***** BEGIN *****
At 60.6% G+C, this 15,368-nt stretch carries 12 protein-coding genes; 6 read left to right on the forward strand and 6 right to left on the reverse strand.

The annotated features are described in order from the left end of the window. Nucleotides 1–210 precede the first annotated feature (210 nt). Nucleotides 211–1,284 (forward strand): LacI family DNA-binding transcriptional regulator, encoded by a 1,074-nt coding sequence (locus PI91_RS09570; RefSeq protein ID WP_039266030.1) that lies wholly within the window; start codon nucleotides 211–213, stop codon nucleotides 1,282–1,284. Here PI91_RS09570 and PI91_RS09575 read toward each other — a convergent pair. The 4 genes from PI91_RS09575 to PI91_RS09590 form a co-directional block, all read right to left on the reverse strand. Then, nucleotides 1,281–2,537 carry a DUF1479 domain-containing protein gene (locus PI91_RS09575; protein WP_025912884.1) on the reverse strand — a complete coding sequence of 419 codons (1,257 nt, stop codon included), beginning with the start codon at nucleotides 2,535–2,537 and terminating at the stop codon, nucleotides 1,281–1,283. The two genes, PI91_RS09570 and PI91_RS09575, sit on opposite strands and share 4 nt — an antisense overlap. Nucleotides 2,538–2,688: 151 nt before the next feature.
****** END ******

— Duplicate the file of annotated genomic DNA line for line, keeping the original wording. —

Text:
At 60.6% G+C, this 15,368-nt stretch carries 12 protein-coding genes; 6 read left to right on the forward strand and 6 right to left on the reverse strand.

The annotated features are described in order from the left end of the window. Nucleotides 1–210 precede the first annotated feature (210 nt). Nucleotides 211–1,284 (forward strand): LacI family DNA-binding transcriptional regulator, encoded by a 1,074-nt coding sequence (locus PI91_RS09570; RefSeq protein ID WP_039266030.1) that lies wholly within the window; start codon nucleotides 211–213, stop codon nucleotides 1,282–1,284. Here PI91_RS09570 and PI91_RS09575 read toward each other — a convergent pair. The 4 genes from PI91_RS09575 to PI91_RS09590 form a co-directional block, all read right to left on the reverse strand. Then, nucleotides 1,281–2,537 carry a DUF1479 domain-containing protein gene (locus PI91_RS09575; protein WP_025912884.1) on the reverse strand — a complete coding sequence of 419 codons (1,257 nt, stop codon included), beginning with the start codon at nucleotides 2,535–2,537 and terminating at the stop codon, nucleotides 1,281–1,283. The two genes, PI91_RS09570 and PI91_RS09575, sit on opposite strands and share 4 nt — an antisense overlap. Nucleotides 2,538–2,688: 151 nt before the next feature.